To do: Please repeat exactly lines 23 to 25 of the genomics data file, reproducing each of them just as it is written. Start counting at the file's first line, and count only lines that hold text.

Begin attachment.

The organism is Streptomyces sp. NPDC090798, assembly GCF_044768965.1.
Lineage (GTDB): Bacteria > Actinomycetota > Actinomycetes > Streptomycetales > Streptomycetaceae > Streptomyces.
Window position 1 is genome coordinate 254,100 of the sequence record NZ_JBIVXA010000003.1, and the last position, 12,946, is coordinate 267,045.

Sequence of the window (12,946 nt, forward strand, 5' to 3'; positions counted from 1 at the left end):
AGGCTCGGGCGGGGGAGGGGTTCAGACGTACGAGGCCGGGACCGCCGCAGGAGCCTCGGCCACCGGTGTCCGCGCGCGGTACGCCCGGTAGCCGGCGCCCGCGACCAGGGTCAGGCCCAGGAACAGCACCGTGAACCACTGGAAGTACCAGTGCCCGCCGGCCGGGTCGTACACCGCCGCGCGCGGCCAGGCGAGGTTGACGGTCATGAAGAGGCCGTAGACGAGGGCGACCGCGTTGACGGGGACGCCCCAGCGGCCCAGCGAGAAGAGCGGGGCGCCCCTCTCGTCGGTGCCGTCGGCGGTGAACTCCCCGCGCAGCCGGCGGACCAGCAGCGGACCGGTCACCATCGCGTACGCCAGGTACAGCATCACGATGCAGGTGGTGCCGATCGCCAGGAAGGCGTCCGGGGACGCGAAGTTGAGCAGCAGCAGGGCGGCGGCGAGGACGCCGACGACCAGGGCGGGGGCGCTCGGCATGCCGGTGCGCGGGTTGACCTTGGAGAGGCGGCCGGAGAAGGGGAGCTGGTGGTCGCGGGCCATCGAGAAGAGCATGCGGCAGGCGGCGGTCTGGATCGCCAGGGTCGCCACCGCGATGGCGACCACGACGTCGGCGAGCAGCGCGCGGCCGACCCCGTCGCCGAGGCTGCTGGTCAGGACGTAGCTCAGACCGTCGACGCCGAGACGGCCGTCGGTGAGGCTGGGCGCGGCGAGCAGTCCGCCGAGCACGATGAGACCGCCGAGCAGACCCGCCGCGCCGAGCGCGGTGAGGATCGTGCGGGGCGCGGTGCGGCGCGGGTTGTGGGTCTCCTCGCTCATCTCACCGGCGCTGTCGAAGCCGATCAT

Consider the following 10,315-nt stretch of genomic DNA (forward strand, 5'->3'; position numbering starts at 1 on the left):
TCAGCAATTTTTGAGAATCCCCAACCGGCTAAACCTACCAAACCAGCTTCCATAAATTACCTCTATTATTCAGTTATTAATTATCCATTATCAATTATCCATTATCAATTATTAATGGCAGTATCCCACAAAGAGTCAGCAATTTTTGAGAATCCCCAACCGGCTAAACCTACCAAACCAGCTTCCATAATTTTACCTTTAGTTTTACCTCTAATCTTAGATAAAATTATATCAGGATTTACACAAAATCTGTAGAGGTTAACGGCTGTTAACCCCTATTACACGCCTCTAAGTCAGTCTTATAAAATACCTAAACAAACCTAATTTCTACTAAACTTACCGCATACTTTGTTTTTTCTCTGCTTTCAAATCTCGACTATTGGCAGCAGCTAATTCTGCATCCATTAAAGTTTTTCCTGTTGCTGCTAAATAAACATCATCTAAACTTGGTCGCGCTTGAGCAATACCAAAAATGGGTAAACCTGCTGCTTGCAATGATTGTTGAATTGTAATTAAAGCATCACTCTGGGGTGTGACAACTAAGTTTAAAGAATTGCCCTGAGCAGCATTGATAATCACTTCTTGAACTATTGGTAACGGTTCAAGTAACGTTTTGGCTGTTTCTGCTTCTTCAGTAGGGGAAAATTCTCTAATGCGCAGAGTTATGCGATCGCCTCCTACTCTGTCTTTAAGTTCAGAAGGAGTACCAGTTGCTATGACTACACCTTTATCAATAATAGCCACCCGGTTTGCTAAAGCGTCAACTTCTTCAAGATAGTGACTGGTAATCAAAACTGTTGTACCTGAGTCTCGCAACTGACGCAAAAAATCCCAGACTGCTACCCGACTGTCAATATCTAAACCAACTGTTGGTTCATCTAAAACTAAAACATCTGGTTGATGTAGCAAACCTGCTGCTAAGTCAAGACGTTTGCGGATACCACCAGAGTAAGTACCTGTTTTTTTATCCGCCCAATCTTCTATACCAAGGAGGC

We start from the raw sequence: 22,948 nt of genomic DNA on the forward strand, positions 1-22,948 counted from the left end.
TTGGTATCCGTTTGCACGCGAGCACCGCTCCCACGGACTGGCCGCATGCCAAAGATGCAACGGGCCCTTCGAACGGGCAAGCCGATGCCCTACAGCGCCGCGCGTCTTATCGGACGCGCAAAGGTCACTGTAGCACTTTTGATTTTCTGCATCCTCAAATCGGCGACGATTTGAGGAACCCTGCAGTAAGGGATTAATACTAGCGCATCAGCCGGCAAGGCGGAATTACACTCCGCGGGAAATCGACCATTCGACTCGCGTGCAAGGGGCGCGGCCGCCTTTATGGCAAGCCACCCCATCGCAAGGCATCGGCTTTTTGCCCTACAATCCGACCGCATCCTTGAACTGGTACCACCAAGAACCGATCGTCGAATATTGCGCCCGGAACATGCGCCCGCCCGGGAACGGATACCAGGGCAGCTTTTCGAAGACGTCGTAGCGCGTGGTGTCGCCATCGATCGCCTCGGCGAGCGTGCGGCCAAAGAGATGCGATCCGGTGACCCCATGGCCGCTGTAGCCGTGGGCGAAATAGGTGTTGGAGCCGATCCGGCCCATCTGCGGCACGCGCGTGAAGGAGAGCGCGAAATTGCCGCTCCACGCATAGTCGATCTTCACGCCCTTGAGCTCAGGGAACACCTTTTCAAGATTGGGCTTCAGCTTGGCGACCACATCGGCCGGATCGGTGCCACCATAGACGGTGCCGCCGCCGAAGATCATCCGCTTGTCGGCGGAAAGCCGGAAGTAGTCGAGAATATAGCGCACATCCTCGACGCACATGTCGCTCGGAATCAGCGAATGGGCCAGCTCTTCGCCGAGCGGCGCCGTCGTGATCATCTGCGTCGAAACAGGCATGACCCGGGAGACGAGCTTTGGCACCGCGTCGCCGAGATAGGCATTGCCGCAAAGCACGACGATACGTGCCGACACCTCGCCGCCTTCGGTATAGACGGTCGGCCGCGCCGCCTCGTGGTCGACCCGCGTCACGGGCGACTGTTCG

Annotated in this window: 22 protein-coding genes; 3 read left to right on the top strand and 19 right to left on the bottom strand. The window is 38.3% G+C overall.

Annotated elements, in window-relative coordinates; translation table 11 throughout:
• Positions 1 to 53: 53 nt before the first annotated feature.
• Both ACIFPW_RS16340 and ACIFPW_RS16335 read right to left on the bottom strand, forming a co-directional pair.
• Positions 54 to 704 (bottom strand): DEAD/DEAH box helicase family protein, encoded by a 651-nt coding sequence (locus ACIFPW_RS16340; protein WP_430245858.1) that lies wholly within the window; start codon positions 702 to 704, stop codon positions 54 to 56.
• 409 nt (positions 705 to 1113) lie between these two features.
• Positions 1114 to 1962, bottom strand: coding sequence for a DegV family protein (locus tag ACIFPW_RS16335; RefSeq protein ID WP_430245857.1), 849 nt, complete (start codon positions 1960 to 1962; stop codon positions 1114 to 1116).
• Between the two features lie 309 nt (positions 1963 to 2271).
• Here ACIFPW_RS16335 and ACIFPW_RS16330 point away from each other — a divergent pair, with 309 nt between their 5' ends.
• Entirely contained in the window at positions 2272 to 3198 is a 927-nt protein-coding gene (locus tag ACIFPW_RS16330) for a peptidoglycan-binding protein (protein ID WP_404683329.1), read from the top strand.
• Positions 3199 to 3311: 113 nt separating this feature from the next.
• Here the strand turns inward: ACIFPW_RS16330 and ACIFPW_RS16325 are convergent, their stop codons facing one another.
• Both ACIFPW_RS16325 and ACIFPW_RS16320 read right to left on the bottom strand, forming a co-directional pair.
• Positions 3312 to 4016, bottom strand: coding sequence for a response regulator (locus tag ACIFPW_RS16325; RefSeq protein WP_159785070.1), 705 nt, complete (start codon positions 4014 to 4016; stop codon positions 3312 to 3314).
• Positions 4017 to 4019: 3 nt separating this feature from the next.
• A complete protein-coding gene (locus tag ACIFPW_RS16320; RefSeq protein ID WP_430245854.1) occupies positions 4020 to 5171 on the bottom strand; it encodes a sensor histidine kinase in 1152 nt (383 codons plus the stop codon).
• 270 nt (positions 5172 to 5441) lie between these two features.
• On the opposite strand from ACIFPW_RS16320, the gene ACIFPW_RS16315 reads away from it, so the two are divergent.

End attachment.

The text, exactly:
• Positions 3312 to 4016, bottom strand: coding sequence for a response regulator (locus tag ACIFPW_RS16325; RefSeq protein WP_159785070.1), 705 nt, complete (start codon positions 4014 to 4016; stop codon positions 3312 to 3314).
• Positions 4017 to 4019: 3 nt separating this feature from the next.
• A complete protein-coding gene (locus tag ACIFPW_RS16320; RefSeq protein ID WP_430245854.1) occupies positions 4020 to 5171 on the bottom strand; it encodes a sensor histidine kinase in 1152 nt (383 codons plus the stop codon).